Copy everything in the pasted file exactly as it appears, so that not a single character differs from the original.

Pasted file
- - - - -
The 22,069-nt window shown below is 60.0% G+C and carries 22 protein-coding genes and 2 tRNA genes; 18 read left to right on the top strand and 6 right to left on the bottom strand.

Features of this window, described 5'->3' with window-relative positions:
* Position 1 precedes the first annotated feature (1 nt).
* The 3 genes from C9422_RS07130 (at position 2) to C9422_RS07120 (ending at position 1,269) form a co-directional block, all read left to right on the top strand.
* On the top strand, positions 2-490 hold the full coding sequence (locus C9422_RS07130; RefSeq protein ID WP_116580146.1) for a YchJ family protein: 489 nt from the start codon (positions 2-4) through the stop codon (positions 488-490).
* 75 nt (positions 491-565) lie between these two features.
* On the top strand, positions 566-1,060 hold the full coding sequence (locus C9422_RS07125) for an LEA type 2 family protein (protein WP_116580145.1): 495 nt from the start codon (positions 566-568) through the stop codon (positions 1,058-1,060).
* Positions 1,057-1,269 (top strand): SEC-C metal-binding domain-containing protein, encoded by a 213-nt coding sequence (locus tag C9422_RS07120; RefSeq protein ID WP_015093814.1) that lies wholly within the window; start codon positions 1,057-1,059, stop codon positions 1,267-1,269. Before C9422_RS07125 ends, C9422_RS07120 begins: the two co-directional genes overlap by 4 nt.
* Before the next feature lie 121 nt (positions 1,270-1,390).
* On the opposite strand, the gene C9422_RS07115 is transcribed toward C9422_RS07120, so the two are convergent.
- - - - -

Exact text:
The 22,069-nt window shown below is 60.0% G+C and carries 22 protein-coding genes and 2 tRNA genes; 18 read left to right on the top strand and 6 right to left on the bottom strand.

Features of this window, described 5'->3' with window-relative positions:
* Position 1 precedes the first annotated feature (1 nt).
* The 3 genes from C9422_RS07130 (at position 2) to C9422_RS07120 (ending at position 1,269) form a co-directional block, all read left to right on the top strand.
* On the top strand, positions 2-490 hold the full coding sequence (locus C9422_RS07130; RefSeq protein ID WP_116580146.1) for a YchJ family protein: 489 nt from the start codon (positions 2-4) through the stop codon (positions 488-490).
* 75 nt (positions 491-565) lie between these two features.
* On the top strand, positions 566-1,060 hold the full coding sequence (locus C9422_RS07125) for an LEA type 2 family protein (protein WP_116580145.1): 495 nt from the start codon (positions 566-568) through the stop codon (positions 1,058-1,060).
* Positions 1,057-1,269 (top strand): SEC-C metal-binding domain-containing protein, encoded by a 213-nt coding sequence (locus tag C9422_RS07120; RefSeq protein ID WP_015093814.1) that lies wholly within the window; start codon positions 1,057-1,059, stop codon positions 1,267-1,269. Before C9422_RS07125 ends, C9422_RS07120 begins: the two co-directional genes overlap by 4 nt.
* Before the next feature lie 121 nt (positions 1,270-1,390).
* On the opposite strand, the gene C9422_RS07115 is transcribed toward C9422_RS07120, so the two are convergent.